New England Patriots coach Bill Belichick is blaming an uptick in NFL injuries on recently implemented limits on off-season practice time.
“I’m in favor of total preparation for the players for the season,” said Belichick, the three-time Super Bowl-winning coach, according to The Associated Press
. “And I think that’s been changed significantly and, I would say, not necessarily for the better when you look at the injury numbers.
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The injury numbers, though, are inconclusive. While the number of NFL players who finish the season on the injured reserve list has shot up over the past 14 seasons, they are down this year. The new limits on off-season practices were adopted in 2011.
According to the AP, the number of players finishing a season on injured reserve hit a high of 353 in 2010, before the new rules came into effect. There are 288 players on the injured reserve now, the lowest total since the 287 in 2008. The Patriots, however, have been particularly hard hit this season with six starters on the injured reserve list, including tight end Rob Gronkowski.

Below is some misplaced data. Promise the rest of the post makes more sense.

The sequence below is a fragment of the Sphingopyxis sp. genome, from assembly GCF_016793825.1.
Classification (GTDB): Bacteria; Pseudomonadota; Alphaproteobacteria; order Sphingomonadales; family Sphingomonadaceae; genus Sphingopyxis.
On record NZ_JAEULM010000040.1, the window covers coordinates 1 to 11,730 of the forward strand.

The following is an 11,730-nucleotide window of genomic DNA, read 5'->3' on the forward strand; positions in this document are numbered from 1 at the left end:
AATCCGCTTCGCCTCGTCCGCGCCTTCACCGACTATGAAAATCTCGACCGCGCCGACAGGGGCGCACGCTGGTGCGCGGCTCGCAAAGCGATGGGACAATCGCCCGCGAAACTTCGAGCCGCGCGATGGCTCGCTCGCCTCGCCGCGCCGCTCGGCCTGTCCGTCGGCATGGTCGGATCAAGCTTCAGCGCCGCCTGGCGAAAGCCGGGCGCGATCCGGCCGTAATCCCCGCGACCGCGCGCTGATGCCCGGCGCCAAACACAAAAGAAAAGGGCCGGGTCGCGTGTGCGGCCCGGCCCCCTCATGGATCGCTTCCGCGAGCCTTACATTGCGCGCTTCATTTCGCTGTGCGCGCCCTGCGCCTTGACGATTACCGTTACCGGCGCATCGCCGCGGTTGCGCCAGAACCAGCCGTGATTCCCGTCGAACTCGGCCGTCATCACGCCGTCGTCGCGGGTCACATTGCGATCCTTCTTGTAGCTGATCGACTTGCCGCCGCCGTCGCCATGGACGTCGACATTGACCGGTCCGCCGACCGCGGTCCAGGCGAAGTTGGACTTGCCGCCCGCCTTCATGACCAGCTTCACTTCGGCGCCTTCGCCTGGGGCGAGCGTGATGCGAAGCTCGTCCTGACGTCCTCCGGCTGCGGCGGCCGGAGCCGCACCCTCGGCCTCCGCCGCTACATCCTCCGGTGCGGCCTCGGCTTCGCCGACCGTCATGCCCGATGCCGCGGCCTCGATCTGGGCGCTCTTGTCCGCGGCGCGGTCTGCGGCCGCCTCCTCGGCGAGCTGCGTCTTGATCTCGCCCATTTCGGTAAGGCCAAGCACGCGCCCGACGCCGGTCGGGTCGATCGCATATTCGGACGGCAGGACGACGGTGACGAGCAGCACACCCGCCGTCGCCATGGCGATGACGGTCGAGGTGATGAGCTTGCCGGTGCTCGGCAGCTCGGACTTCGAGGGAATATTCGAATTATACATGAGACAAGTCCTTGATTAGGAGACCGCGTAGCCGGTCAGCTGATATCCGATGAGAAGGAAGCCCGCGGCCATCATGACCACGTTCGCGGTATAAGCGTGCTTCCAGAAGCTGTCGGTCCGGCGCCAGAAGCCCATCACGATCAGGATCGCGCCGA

Under the rules negotiated two years ago, teams are prevented from holding two-a-day practices during training camps. Players also are limited in how many times they can practice in pads throughout the year. And spring team activity was reduced from 14 weeks to nine.
“Personally, I think that’s taking the wrong approach. ... We get a lot of situations that players just aren’t as prepared as they were in previous years, in my experience anyway,” Belichick said.
In an interview with the Boston Globe, Belichick talked about other challenges facing every team in the NFL
“This game, this league is so even,” he said. “All the teams are so evenly matched. Every team has good players, good coaches, good schemes, they work hard, they have experienced guys, they have guys that are explosive and playmakers.
“Every week we line up across from those challenges. If you don’t move ahead and meet the next one, if you sit back there and spend too much time feeling good abut what you did in the past, then you’re going to come up short the next turn at bat.”
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